Common issues with relocation after divorce | Child Custody Attorney
If you and your former spouse can’t work out an agreement on your own, you may need the help of a family law attorney in your area.
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Common issues with relocation after divorce

Common issues with relocation after divorce
posted on Nov 03, 2017.

Divorcees with children often make difficult decisions about child custody. It is even more difficult when one of the parents is moving out of state. Perhaps you or your former spouse has landed a new job in another town or maybe one of you want to live closer to relatives. Whatever the reasons are, this move could complicate things when one of the parties doesn’t agree. Also, a move means you won’t be able to keep up your current visitation agreement. You may need to hire a Thousand Oaks child custody attorney to fight this legal battle.

Your custody order

With 60% of Americans moving out every year, families are becoming more mobile, especially divorced parents who face many problems with their custody orders. Although residential parents are generally allowed to move within a certain radius, many times they relocate beyond those limits. However, both, the custodial and noncustodial parent must consent otherwise they will face several legal issues.

Relocation can be challenging

Relocation is never easy since it can affect the whole family. But sometimes it is the best decision for everyone, even when you have to distance your children from your former spouse. This is why so many divorcees can’t agree and turn to a Thousand Oaks child custody attorney to make a decision for them.

Reach a compromise

This is always the best approach. Talk to your former spouse. Perhaps you can find a solution together. If you are the residential parent moving out, you can suggest some things such as:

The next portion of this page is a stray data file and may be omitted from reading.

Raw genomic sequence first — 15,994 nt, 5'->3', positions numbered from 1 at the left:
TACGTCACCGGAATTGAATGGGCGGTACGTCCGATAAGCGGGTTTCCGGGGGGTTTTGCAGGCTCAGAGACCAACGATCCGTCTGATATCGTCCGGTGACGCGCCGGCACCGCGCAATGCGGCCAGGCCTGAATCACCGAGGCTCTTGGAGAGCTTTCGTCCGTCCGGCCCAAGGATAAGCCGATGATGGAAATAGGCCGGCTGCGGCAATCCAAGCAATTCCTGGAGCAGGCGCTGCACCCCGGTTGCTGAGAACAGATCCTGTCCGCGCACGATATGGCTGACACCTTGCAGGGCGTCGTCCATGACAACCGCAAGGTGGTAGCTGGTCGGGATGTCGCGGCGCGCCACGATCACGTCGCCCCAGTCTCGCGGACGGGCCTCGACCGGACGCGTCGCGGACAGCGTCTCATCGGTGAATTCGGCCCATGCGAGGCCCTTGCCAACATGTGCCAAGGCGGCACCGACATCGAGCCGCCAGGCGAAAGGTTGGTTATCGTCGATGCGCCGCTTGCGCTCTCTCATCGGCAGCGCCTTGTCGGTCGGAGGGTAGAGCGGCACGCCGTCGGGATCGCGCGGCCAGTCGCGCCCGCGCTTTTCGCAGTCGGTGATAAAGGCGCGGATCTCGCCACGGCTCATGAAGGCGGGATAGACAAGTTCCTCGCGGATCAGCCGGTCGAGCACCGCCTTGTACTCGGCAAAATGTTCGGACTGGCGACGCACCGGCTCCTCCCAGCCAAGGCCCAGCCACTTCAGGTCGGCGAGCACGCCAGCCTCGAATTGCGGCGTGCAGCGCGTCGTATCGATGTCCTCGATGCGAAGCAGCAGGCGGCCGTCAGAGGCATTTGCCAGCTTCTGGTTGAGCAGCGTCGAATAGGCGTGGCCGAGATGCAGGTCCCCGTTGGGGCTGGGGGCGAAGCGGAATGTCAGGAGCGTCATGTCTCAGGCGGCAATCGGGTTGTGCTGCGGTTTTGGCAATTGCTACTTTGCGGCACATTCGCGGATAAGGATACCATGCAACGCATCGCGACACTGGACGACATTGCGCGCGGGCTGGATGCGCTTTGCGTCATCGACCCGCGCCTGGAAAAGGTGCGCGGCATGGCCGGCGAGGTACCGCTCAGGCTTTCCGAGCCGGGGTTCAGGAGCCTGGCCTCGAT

• Allowing your children to spend more time with your ex over long weekends and school breaks.
  • Your children will be available for visits when your former spouses come to visit them.
  • You will drive or fly your children to your ex for scheduled visits.
  • Your former spouse will get to talk to the children via phone, text, email, Skype, and so on.

What will happen at the hearing?

If you and your former spouse can’t work out an agreement on your own, you may need the help of a family law attorney in your area. Remember decisions are always made based on the best interests of the child. Just because your decision benefits the family, it doesn’t mean it will benefit your child. For instance, if you landed a better job, you need to show how this new job will benefit your child. You can tell the judge that this decision is in your child’s best interests as it will provide a stable home, more opportunities, and a better life for your child.

You may have to talk about the reasons why you are moving, the place you will live, what school your child will attend, extracurricular activities, and so on. Just make sure the court understands that you will not be moving again and that you plan to stay in this location permanently. Have a good visitation plan so your child can keep in touch on a regular basis with your former spouse. A family law attorney can help you figure out what’s the best course of action.

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